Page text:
• The Fine Print

    With barely a week to go before the special election to fill the seat John Kerry vacated in the Senate, The Fine Print caught up with the two candidates at the center of the heated campaign on the trail in Massachusetts.

    It's taken a particular sort of Republican to win statewide elections in liberal-leaning Massachusetts, and Republican nominee Gabriel Gomez, a second-generation Latino immigrant and former Navy SEAL with a business degree from Harvard, is making the case that he fits the mold.

    “I'm ashamed that only four Republicans voted for the expanded background check,” Gomez told The Fine Print about the gun legislation that failed to pass through the Senate. “I want to go down there and make sure we get more Republicans on board and more conservative Democrats.”

    Gomez also touts his support of immigration reform, saying that if he were in the Senate, he’d make the “Gang of Eight” into a “Gang of Nine.”

    But the Democratic nominee, 20-term Rep. Ed Markey,

    Read More »from Boston Tea Party: Gabriel Gomez pours water on accusations he is member of conservative group
  • Why the Supreme Court may not say ‘I do’ to gay marriage

    Top Line

    With the Supreme Court expected to issue major rulings on same-sex marriage any day now, ABC News court watcher Terry Moran tells Top Line that the court will likely avoid making a monumental ruling on the issue.

    Moran says the justices “don’t want to be the judges of America when it comes to this issue” and predicts that they will find a way to defer to the states in the two cases dealing with same-sex marriage.

    “They see this roiling democratic debate that's happening state-by-state, and the betting at the Supreme Court is that they'll find a way to decide this issue by getting themselves out of it,” Moran says. “They won't declare gay marriage legal all over the country or illegal. They'll say, 'Let the states handle it.'"

    On an anticipated decision related to affirmative action, however, Moran says the court may decide to make a “big statement.”

    “There is a sense that they've sliced that onion just about as thin as you get,” Moran says. “In other words, you can't have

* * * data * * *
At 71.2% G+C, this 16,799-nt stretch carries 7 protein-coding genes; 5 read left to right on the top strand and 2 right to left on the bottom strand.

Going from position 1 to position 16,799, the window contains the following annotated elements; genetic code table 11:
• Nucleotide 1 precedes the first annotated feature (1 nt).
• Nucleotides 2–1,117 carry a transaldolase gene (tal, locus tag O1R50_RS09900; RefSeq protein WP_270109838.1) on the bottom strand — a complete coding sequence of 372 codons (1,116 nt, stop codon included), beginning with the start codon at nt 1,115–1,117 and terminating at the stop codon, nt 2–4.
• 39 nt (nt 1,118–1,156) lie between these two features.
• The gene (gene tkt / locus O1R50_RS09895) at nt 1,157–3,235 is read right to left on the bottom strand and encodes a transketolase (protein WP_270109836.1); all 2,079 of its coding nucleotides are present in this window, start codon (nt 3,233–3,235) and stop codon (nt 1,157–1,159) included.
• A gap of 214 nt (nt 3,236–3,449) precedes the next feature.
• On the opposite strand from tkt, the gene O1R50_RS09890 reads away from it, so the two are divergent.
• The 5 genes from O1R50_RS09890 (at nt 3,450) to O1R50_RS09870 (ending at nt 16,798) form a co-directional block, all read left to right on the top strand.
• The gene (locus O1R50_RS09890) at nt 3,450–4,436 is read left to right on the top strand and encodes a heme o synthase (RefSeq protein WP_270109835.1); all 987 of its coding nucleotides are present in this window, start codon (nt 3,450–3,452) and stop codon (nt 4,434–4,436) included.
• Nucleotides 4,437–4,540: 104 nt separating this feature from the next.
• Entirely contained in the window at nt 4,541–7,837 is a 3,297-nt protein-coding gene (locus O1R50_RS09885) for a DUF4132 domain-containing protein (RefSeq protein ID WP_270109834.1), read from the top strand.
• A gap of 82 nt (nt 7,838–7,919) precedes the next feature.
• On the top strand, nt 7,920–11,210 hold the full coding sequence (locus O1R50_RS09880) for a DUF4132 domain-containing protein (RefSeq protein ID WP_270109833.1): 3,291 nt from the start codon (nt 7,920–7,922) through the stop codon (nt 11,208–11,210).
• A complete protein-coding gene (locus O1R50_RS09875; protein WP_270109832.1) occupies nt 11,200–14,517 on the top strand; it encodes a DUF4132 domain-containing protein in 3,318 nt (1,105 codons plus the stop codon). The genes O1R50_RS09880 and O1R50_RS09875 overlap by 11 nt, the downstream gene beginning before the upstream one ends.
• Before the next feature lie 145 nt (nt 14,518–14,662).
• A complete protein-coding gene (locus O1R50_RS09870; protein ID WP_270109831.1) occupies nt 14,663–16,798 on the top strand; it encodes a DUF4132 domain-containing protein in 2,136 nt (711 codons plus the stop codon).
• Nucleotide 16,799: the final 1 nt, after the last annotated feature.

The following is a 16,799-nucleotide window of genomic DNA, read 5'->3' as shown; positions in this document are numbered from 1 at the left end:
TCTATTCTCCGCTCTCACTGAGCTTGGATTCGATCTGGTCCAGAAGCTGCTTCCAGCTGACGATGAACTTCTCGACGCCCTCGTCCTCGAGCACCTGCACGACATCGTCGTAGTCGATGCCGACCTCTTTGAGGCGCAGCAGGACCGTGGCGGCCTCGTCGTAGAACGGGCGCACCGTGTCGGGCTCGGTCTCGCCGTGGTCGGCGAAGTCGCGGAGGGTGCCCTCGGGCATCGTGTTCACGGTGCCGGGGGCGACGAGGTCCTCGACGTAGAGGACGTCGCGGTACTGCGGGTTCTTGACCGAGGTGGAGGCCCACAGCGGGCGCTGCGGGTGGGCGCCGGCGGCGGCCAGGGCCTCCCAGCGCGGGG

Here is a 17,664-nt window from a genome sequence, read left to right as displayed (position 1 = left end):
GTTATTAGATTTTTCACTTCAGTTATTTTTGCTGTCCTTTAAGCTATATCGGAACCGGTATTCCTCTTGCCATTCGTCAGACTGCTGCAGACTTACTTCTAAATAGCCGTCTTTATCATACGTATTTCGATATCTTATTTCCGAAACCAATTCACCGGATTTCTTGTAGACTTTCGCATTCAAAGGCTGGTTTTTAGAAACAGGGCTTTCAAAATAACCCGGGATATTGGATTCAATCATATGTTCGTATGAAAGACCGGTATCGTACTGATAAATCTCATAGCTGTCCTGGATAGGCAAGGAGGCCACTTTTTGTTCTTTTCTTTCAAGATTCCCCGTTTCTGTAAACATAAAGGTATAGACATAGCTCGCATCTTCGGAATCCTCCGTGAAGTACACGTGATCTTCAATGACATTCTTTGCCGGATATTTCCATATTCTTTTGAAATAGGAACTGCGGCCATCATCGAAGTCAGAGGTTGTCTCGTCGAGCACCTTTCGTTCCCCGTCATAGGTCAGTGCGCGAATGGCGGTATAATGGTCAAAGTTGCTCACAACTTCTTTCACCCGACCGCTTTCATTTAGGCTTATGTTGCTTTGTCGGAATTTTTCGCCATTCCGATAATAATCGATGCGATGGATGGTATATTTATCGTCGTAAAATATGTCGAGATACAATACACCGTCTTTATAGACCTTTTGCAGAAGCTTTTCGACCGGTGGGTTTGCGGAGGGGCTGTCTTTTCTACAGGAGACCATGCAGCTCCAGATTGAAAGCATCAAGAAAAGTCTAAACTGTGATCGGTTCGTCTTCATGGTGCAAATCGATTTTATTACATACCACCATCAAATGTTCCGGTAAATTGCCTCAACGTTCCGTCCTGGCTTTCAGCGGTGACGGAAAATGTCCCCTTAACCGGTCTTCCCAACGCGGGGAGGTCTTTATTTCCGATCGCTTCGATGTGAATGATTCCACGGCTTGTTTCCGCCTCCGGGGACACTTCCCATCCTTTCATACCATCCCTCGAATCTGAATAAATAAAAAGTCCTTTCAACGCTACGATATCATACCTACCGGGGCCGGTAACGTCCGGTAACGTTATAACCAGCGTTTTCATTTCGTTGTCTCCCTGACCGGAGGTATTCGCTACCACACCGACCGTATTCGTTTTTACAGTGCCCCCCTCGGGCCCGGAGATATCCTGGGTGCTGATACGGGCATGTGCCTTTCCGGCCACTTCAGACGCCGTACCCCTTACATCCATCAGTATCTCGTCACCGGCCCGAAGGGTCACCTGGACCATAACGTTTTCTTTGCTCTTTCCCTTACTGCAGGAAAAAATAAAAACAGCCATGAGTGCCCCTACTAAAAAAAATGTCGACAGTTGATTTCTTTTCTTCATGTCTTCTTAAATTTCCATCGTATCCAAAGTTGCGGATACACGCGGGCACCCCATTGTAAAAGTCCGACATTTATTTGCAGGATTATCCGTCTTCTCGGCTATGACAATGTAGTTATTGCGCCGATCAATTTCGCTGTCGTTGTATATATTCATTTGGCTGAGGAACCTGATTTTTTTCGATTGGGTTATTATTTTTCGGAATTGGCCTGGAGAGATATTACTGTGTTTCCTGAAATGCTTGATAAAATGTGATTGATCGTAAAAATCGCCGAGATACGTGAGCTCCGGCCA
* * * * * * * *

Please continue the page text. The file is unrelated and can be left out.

Read More »from Why the Supreme Court may not say ‘I do’ to gay marriage
  • Former CIA chief of staff: Snowden is “delusional” and could be “aiding our enemies”

    Politics Confidential

    A former CIA chief of staff says U.S. officials are concerned that NSA leaker Edward Snowden could be “aiding our enemies” by handing over sensitive U.S. intelligence to the Chinese government.

    Jeremy Bash told Politics Confidential that Snowden had access to “very sensitive information” in his job as a government contractor and could do “tremendous damage.” He said the government’s concern goes beyond the documents that were leaked - extending to the knowledge that Snowden still stores in his head.

    “If a foreign government learned everything that was in Edward Snowden's brain, they would have a good window into the way we collect signals intelligence,” Bash said.

    “He has information in his head, he's making threats, he's on the loose," Bash added. "We don't know what other documents he copied, and we don't know who else he's talking to."

    While Bash said that Snowden is “very dangerous,” he also describes him as “delusional.”

    Bash said some of Snowden’s

    Read More »from Former CIA chief of staff: Snowden is “delusional” and could be “aiding our enemies”


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